Fourth time lucky? 

21 September 2003 tbs.pm/834

BBC News on end of RI:SE

Poor C4. The Channel Four Daily, The Big Breakfast, an unexpected interregnum, and RI:SE (in two flavours).

The Channel Four Daily (C4D) was an excellent idea. You could have a mixture of the BBC’s Breakfast News, TV-am and C4’s popular fair (Countdown). All of this in convenient lumps, constantly repeated so you could dip in and out according to how late for work you were.

The flaw in this early televisual version of the Metro ‘news’ paper was that the format pleased nobody. The news wasn’t hard enough or often enough. And who needs arts reviews at 7am? Even Newsnight Review once a week at 11pm is hard enough to cope with. The adverts – at that time sold by TV-am – were repetative, with a type of horrible French wine getting the lion’s share.

The replacement, with good reason, had newcomer Sunrise TV worried. It complained to the ITC that the terms of its licence hadn’t allowed for a youthful competator for TV-am being born before it came on air. The plans of Sunrise – later GMTV – to take the TV-am programme upmarket were, to everyone else, obviously a receipe for disaster. C4’s Big Breakfast (BB) could only make things worse. And did.

The bright and loud BB forced the new GMTV to revise its plans back to the pale immitation of TV-am we know and love today. Well, that and disasterous viewing figures, profits, and PR (the F-Factor, anyone?).

But all things run their course. And BB was suddenly felt to have lost its edge and needed replacement. The relacement was much more like the old C4D, without the odd structure. An alternative, yes. But an alternative to BB, rather than what GMTV and BBC Breakfast had to offer. In fact, it reminded us of C5’s morning show: great… for C5. With the bonus of being short, too.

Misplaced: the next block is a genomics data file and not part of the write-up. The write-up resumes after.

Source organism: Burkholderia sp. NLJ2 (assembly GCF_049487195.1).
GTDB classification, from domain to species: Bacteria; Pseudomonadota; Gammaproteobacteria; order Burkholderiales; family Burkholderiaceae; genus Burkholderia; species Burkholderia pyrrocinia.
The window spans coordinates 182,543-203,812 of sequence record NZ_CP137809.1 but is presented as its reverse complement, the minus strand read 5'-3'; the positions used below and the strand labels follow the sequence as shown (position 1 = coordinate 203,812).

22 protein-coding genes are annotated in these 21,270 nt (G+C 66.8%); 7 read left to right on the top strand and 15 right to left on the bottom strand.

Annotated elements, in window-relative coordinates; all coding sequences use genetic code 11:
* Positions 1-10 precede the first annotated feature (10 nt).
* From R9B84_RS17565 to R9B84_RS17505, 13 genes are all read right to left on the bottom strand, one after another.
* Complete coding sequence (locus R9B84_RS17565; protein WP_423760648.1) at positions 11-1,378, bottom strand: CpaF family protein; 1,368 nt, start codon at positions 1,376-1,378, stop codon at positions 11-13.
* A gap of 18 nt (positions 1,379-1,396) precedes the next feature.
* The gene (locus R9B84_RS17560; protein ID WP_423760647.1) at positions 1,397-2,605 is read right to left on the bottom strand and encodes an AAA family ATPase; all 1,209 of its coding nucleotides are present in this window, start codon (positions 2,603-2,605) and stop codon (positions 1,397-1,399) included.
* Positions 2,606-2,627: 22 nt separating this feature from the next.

RI:SE had the job of throwing off the old audience, rather than attracting a new one – this being something of a flaw in British TV thinking, historically. The new concept didn’t attract the BB audience (they fled to CBBC Channel – or BBC2 and C5 – and the like). It didn’t take the old 5 audience as 5’s programme had already died sometime before.

RI:SE didn’t take audiences from GMTV (housewives and people who need help changing channels) or the BBC (viewers of Breakfast being the type of people who would watch programmes like BBC Breakfast. I know, I’m one of them.)

So they were to carve out a new audience. From… er… well, that’d be the flaw in the plan, then.

A relaunch made the show more watchable (or at least did something with that awful clock). But the days of television companies waiting 3 years for a programme to settle down have passed. TV-am reach the heights of popularity because of the strike service some years in. The BBC has had 3 goes and still isn’t sure it’s got the best formula (clue: you had it with Jeremy and Sophie. Now you don’t. Work with me on this) but has the much-needed ‘luxury’ of the licence fee to cushion the attempts.

C5 has given up and Milkshake, Shake! and various kids strands now dominate. Pre-schoolers have BBC-2.

I’ll be fascinated to see what C4 comes up with next.